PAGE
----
** NotIfTheyEnjoyedItRationalization: When recounting the events of the night to Margaret, Ted is initially upset by the encounter, before relenting that it was "admittedly the best part of the evening"; though it's [[OverlyNarrowSuperlative not saying much]] considering that by this point he's at his wit's end having been repeatedly harassed, threatened (at gunpoint no less), terrified, and more mundanely put upon by having to run an entire hotel by himself on New Year's Eve.


* AntiClimax: The actor in "The Man from Hollywood" beats that he can successfully start a lighter ''ten times in a row'' or else have his little finger cut off. There's a lot of build-up in suspense but he fails on the first try.

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* AntiClimax: The actor in "The Man from Hollywood" beats bets that he can successfully start a lighter ''ten times in a row'' or else have his little finger cut off. There's a lot of build-up in suspense but then he fails on the first try.

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* AntiClimax: The actor in "The Man from Hollywood" beats that he can successfully start a lighter ''ten times in a row'' or else have his little finger cut off. There's a lot of build-up in suspense but he fails on the first try.

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** He also, as a last point, advises Ted to keep his pecker in his pants. You can guess what happens during the first segment after the opening credits.


* EarnYourHappyEnding: Quite literally. It definitely was "hell of a night" for Ted, but he managed to earn over 1550 dollars in the course of it.

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* EarnYourHappyEnding: Quite literally. It definitely was a "hell of a night" for Ted, but he managed to earn over 1550 dollars in the course of it.


* {{Foreshadowing}}: In the opening scene an old retiring bellhop advises Ted to "stay clear of night clerks, kids, hookers and married arguments". Naturally, over the night Ted is going to encounter all of 'em.

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* {{Foreshadowing}}: In the opening scene an old retiring bellhop advises Ted to "stay clear of night clerks, cliques, kids, hookers and married arguments". Naturally, over the night Ted is going to encounter all of 'em.

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* DoNotTryThisAtHome: "The Man From Hollywood". The bet that makes up the story wasn't ''just'' a spur-of-the-moment thing; Chester, Norman and company were drunk on New Year's and happened to catch the specific episode of ''Series/AlfredHitchcockPresents'' where a similar bet made up ''that'' plotline. Chester has a CoolCar that Norman wants. Norman has a lighter and both pinkies. One quick call down to room service, [[HilarityEnsues and...]]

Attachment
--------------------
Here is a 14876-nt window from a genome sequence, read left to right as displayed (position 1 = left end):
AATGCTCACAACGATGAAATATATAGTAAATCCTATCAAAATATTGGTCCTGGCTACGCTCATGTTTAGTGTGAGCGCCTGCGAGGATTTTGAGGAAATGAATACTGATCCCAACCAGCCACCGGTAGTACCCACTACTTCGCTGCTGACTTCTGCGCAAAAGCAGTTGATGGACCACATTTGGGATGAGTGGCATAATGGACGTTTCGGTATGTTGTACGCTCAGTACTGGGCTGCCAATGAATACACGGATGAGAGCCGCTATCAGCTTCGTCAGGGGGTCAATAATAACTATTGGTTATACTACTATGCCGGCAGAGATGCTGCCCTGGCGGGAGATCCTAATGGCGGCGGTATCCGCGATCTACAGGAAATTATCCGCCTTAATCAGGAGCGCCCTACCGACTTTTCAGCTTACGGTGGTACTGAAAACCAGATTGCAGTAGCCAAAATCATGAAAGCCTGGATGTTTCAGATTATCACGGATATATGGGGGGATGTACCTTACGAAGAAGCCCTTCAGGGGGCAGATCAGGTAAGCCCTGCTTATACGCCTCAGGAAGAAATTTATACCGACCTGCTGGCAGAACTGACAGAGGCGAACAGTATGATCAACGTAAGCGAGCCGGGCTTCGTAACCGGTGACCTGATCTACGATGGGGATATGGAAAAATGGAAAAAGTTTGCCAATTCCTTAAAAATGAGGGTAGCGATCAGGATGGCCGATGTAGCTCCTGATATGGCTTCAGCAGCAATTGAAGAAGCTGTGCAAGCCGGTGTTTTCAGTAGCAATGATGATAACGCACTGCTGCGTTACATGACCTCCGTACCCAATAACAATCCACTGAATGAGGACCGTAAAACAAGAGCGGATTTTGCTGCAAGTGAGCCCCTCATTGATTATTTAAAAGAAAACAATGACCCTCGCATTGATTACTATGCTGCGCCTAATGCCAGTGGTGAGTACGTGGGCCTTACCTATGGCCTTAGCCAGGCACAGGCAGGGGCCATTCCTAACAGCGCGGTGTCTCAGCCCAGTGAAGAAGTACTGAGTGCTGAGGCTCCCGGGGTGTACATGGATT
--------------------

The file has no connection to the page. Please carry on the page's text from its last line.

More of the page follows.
* {{Cloudcuckoolander}}: Ted as a rule reacts to things in the goofiest manner possible.

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* CaptainObvious: Ted, twice, in "The Man From Hollywood":
-->'''Ted:''' You guys are drunk!
-->'''Leo:''' Of course! [[SuddenlyShouting OF COURSE WE'RE DRUNK TEDDY!]] That's why we're here but that does not mean that we don't know what the fuck we're talking about.
-->...
-->'''Ted:''' Well you guys wouldn't be doing something ''this'' stupid unless you were ''really'' fucking drunk.
-->'''Leo:''' [[LampshadeHanging We already told you we were drunk Teddy.]]
* {{Cloudcuckoolander}}: Ted as a rule reacts to things in the goofiest manner possible.possible, which is necessary both to keep a comedic tone during what would otherwise be horrifying circumstances (being taken advantage of by a witch, being threatened at gunpoint, ''finding a dead prostitute hidden in a mattress''), and to inform the audience that the shit has really hit the fan when he [[OOCIsSeriousBusiness drops the goofiness and becomes the sanest person in the room]] (reacting to Chester and Norman's bet by [[ScrewThisImOuttaHere running for the door]]).



* HowUnscientific: Evoked by "The Missing Ingredient", which includes what is definitely magic in an otherwise realistic film.
* HumiliationConga: After "The Misbehavers", Ted calls up his co-worker Betty to bring her up to speed (first having a conversation with [[TheStoner Margaret]]).

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* HowUnscientific: Evoked by "The Missing Ingredient", which includes what is definitely magic in an otherwise realistic (or at least non-magical) film.
* HumiliationConga: After "The Misbehavers", Ted calls up his co-worker boss Betty to bring her up to speed (first having a conversation with [[TheStoner Margaret]]).



* ImpossibleMissionCollapse: The whole segment "The Man From Hollywood" is this: ten or so minutes of Tarantino-style SeinfeldianConversation as the Hollywood execs (and girl) explain the backstory of the situation at hand and convince Ted to help them with the bet (''especially'' because they are all rip-roaring drunk and don't want to accidentally chop off more than what was wagered), followed by the bet lasting exactly one second as the lighter fails to work on its first flick and Ted immediately (and too quickly for someone to tell him to stop) performs his role as the "hatchet man".
* InsistentTerminology: It's not champagne; it's ''Cristal.'' And Cristal is not "good"--it's ''fucking good.'' Also, what is very clearly a meat cleaver is referred to repeatedly as a "hatchet".

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* ImpossibleMissionCollapse: ImpossibleMissionCollapse:
** What should've been a straightforward babysitting gig in "The Misbehavers" goes about as wrong as it possibly could, up to the discovery of a dead body.
**
The whole segment "The Man From Hollywood" is this: ten or so minutes of Tarantino-style SeinfeldianConversation as the Hollywood execs (and girl) explain the backstory of the situation at hand and convince Ted to help them with the bet (''especially'' because they are all rip-roaring drunk and don't want to accidentally chop off more than what was wagered), followed by the bet lasting exactly one second as the lighter fails to work on its first flick and Ted immediately (and too quickly for someone to tell him to stop) performs his role as the "hatchet man".
* InsaneTrollLogic: In fairness they're all drunk, but Chester supplies this "justification" for their bet;
-->'''Chester:''' We're all buddies here; nobody wants Norman to ''lose'' his finger, we just wanna ''chop it off''.
*
InsistentTerminology: It's In "The Man From Hollywood" Chester Rush insists that Ted refer to him as "Chester" instead of "Sir". Additionally, Chester's not drinking champagne; it's ''Cristal.'' And Cristal is not "good"--it's ''fucking good.'' Also, Finally, what is very clearly a meat cleaver is referred to repeatedly as a "hatchet".